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Monday, February 18, 2008

By Danny Whitford
Publisher & Editor

Extreme makeover for hoops?

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When it comes to the countless variations of despair, hand-wringing and second-guessing associated with East Carolina basketball, there’s nothing new under the sun.

Or is there?

This time a sliver of hope could be a part of the mix.

Let's look at the setting.

Another agonizing campaign is almost in the books. Another dose of the inevitable is setting in. Another conscious mental shift from the frustration of the hardwood to the promise of more fruitful pursuits on the diamond and gridiron is underway.

East Carolina hoops fans know the drill well. Embrace the glimmers of hope in preseason, cling to the thrills of any measure of success in December. Then hunker down for the cold, hard reality of January and February.

They have learned to endure the worst winter has to offer because they know that relief is almost within reach. When you’re a Pirate partisan, you know that spring mitigates misery.

As the hoops program trudges towards the end of another melancholy season, the fan base, conditioned by decades of experience, turns to the old and trusted antidotes for gloom: baseball and spring football.

This time, however, the underlying dynamics are different. You can be certain that basketball has not begun receding into the background of Terry Holland’s hierarchy of priorities. In fact, Holland may be the only AD in school history with the combination of credibility, job security and presence to address the basketball program’s shortcomings head-on.

In the bigger picture, Holland’s hiring of Ricky Stokes was merely a false start, not a fundamental blunder. With that in mind, whether Holland elects to remove the “acting” qualifier from Coach Mack McCarthy’s title or opts to hire a new hoops boss, one gets the sense that corrective action on a scale that transcends the coaching question is about to commence.

Previous administrations have paid but lip service to the substantial financial commitment required to build and maintain a quality program. Based on his proven ability to rally support from donors and his demonstrated success at delivering returns on the investment – i.e., football – the assumption here is that Holland’s approach to solving the basketball enigma will be blunt and far-reaching.

Holland owns a portfolio of accomplishments that spans the gamut of success in college sports. He is accustomed to achievement. From playing to coaching to administrating. From fundraising to hiring. At no step along his decades-long career journey has he been identified with failure. Not in Clinton, not in Davidson, not in Charlottesville.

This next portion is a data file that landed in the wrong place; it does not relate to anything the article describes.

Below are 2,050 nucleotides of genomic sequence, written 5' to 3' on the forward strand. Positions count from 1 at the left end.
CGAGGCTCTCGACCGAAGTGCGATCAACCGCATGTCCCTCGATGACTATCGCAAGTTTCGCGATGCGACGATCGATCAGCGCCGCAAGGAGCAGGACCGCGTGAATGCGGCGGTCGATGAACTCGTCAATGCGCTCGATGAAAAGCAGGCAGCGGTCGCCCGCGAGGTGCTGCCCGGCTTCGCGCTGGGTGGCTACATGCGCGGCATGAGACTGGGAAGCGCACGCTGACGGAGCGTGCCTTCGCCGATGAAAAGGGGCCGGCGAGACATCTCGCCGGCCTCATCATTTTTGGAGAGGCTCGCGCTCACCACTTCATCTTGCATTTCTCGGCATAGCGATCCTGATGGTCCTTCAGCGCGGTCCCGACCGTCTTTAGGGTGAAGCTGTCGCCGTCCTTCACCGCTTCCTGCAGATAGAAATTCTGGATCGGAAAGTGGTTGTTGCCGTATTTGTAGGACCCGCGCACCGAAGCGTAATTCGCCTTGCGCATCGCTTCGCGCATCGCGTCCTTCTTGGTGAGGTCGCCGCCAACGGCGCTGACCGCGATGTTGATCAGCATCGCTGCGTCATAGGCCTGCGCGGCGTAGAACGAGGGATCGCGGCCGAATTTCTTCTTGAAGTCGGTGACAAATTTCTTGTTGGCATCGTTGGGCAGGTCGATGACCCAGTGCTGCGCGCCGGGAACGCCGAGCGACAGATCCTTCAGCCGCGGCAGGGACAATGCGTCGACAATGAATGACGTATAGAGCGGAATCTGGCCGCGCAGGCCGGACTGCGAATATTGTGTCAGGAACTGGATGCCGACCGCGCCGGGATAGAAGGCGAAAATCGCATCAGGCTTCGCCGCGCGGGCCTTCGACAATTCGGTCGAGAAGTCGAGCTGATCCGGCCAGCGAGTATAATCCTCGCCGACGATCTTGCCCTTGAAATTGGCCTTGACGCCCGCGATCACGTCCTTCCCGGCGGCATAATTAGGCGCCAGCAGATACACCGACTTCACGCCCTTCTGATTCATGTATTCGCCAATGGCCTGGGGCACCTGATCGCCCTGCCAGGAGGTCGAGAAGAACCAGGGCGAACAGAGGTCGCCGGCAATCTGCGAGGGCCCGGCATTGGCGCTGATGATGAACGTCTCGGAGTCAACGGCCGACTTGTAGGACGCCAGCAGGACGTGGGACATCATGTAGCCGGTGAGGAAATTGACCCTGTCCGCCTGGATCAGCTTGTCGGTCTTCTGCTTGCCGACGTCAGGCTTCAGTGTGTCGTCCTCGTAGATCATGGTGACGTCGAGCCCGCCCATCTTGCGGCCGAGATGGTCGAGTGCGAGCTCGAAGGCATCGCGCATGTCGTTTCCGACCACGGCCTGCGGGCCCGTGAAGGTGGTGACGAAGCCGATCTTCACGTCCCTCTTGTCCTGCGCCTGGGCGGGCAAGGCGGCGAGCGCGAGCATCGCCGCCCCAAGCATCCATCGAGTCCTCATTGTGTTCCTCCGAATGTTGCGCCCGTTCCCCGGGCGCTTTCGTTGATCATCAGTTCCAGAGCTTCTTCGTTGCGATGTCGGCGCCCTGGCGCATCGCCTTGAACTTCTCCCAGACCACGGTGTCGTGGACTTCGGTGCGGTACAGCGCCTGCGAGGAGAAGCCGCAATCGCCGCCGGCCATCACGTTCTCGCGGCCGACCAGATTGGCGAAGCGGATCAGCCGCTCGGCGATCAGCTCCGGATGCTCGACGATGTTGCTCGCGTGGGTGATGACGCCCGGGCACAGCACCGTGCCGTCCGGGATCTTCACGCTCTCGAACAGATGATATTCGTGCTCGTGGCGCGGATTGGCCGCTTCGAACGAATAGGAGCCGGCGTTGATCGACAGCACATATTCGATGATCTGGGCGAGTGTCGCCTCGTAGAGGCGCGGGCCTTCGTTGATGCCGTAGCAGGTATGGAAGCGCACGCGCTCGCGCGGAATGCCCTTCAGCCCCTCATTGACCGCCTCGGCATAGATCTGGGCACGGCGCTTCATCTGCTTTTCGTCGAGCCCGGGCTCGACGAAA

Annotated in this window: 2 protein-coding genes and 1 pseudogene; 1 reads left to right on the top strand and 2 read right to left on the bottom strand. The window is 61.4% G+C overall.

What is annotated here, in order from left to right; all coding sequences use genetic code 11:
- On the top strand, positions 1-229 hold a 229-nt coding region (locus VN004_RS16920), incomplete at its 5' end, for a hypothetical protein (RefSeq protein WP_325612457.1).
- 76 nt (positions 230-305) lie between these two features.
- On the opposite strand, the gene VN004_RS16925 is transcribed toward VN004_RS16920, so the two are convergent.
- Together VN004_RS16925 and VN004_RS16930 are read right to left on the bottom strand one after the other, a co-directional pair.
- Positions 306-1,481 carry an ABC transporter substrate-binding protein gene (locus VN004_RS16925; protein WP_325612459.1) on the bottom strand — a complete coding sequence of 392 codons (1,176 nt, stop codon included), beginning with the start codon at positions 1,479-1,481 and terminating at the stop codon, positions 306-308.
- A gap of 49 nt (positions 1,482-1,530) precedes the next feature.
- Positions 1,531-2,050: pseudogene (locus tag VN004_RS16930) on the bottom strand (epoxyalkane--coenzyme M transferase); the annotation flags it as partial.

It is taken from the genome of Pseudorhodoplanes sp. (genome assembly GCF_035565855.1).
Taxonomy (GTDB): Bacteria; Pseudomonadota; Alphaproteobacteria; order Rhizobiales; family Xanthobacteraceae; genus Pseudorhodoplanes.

Our guess is that when he retires from East Carolina, he won’t be identified with failure in Greenville either.

After all, first and foremost, Holland is a basketball man. If a remedy is available for what ails ECU basketball, our guess is that Holland now knows what it is.

Holland has every justification if he decides the cure is to solicit a major and sustained infusion of new funds into the program, for significant facilities investments, a big upgrade in the recruiting budget, seriously competitive staff salaries and – if he concludes that McCarthy is not the answer – for attracting and keeping a head coach capable of leading the program into contention for annual postseason berths without sacrificing academic principles.

Success in major college sports doesn’t come cheaply. ECU fans have anted up in football and baseball and they can see and appreciate the payback.

It’s a safe bet, in our opinion, that they will be willing to dig deep and pony up again if Holland articulates a bold vision for Pirate basketball and reaches out to the faithful to underwrite that vision.

It may take a few years for such an undertaking to bear the sought-after fruit, but the first sign that the program is finally on the way will be that day in the future when fans keep their attention focused on basketball until the season is over.

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02/28/2008 12:52:12 AM

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